Mistborn trilogy by Brandon Sanderson | Series Review

Brandon Sanderson, Mistborn Trilogy (2006–2008) – Re-enchantment Of The  World

The Mistborn trilogy by Brandon Sanderson is one of the most highly recommended fantasy series I’ve ever come across. I’ve had this series on my TBR for at least 7 years and I’m absolutely kicking myself for taking so long to actually read it. This is one of the most masterfully written and plotted fantasy series I’ve ever read, and I’m very excited to pick more up from Sanderson in future.

The first book introduces us to the Final Empire, a world where ash falls perpetually from the sky, mysterious mists come during the night, the earth is brown and the sky is red. The Final Empire is ruled by an oppressive, god-like figure named the Lord Ruler and society is divided between the nobility and skaa. The skaa population have been treated as slaves, and the world has been this way for over a thousand years. Without giving away too much of the plot, the trilogy follows a crew who schemes to overthrow the Final Empire.

The Mistborn trilogy follows a plethora of interesting characters, though the main protagonist through all three books is Vin, a half-skaa girl who is a member of a small thieving gang. She’s their lucky charm, but unbeknownst to her, she is an Allomancer– an individual capable of ingesting and “burning” metals to grant magical effects such as strength, heightened senses or the ability to manipulate emotions, to name a few. There two types of Allomancers: Mistings, who can only burn one metal, and Mistborn, who are able to burn all the metals. Vin is the latter. When her abilities are recognised, Kelsier, another Mistborn known as the Survivor, takes Vin under his wing, teaches her about Allomancy and introduces her to his crew, whose latest scheme is to overthrow the Final Empire.

Allomancy is perhaps one of the most unique magic systems I’ve ever read about. Rather than being a learned ability, Allomancy is genetically inherited. There are strict rules to Allomancy, making it almost scientific, and I found that this made the system easily digestible. Allomancy is only one of the magic systems in the Mistborn trilogy, but I won’t go into details about the others, as I think that will give away too much of the plot and world-building.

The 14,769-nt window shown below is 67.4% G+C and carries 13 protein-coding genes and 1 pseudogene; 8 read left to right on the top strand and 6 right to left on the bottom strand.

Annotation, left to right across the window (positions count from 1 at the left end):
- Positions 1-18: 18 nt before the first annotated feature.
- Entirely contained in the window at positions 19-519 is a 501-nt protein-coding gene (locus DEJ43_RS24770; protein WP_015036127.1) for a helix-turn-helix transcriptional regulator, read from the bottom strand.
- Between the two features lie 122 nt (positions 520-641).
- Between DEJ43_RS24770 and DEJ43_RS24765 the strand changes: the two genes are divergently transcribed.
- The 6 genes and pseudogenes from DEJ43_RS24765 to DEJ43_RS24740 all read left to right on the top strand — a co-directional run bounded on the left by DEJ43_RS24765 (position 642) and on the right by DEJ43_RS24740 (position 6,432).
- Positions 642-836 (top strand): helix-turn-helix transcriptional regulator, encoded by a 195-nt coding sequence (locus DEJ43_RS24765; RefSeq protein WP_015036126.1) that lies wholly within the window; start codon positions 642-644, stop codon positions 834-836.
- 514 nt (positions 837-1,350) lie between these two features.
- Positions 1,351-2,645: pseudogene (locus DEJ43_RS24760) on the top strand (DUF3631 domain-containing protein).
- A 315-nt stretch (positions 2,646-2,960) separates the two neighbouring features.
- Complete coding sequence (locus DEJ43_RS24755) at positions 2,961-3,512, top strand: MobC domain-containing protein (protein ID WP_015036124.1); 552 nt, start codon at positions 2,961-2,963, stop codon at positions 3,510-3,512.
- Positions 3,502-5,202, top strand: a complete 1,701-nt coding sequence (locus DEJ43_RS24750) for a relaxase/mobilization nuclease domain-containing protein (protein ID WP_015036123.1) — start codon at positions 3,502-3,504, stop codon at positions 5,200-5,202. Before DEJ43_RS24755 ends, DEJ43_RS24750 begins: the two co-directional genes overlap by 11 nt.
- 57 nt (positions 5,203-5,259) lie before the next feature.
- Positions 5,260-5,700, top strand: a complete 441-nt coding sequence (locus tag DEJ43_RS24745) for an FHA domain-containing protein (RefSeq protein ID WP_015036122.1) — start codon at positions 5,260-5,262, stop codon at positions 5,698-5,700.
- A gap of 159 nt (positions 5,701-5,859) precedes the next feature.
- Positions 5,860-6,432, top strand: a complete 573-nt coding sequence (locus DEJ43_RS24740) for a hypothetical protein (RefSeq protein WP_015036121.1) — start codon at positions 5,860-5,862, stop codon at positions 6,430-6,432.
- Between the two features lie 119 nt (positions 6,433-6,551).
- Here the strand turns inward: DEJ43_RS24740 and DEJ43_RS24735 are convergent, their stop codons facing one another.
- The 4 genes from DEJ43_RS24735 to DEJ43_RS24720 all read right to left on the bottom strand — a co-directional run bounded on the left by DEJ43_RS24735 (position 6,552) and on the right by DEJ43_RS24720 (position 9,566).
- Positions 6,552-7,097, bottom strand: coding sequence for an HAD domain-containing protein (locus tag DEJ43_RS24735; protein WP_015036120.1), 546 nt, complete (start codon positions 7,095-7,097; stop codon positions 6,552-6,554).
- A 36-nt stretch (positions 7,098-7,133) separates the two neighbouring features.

Speaking of plot and world-building, Sanderson is an absolute master of both. Although I found the pacing tedious and slow at times, I have to admit that the world and story Sanderson has created here were so meticulously planned and plotted out. With every twist and turn throughout the trilogy, we gain a deeper understanding of the world Sanderson has crafted and every little piece of the puzzle fits together perfectly. Everything is foreshadowed well, and with each slow-burn reveal, you can tell Sanderson put a lot of effort and love into creating his world, right through to the end. As every piece of the puzzle falls into place, we’re brought to a satisfying resolution.

Where plot and world-building are Sanderson’s strengths, I’d say his weakness is probably in characterization. Sanderson’s character development across the trilogy is good, however his dialogue is choppy and some of the relationships aren’t as well fleshed out as they could be. In saying that, there is a level of complexity to each of his characters. They all have their own flaws and issues that are discussed and explored throughout the trilogy.

Overall, I thought the Mistborn trilogy was brilliant. Though I struggled at times with the pacing, I couldn’t help but appreciate the masterful crafting of the plot and world-building. Each book expanded on the world even further, the characters were further developed and everything came to a satisfying close. I’ll definitely be reading more of Sanderson’s work in the future, and if you haven’t picked this up yet, please make sure you do!

Thanks for reading,

Taryn xxx

Leave a Reply

Fill in your details below or click an icon to log in: Logo

You are commenting using your account. Log Out /  Change )

Twitter picture

You are commenting using your Twitter account. Log Out /  Change )

Facebook photo

You are commenting using your Facebook account. Log Out /  Change )

Connecting to %s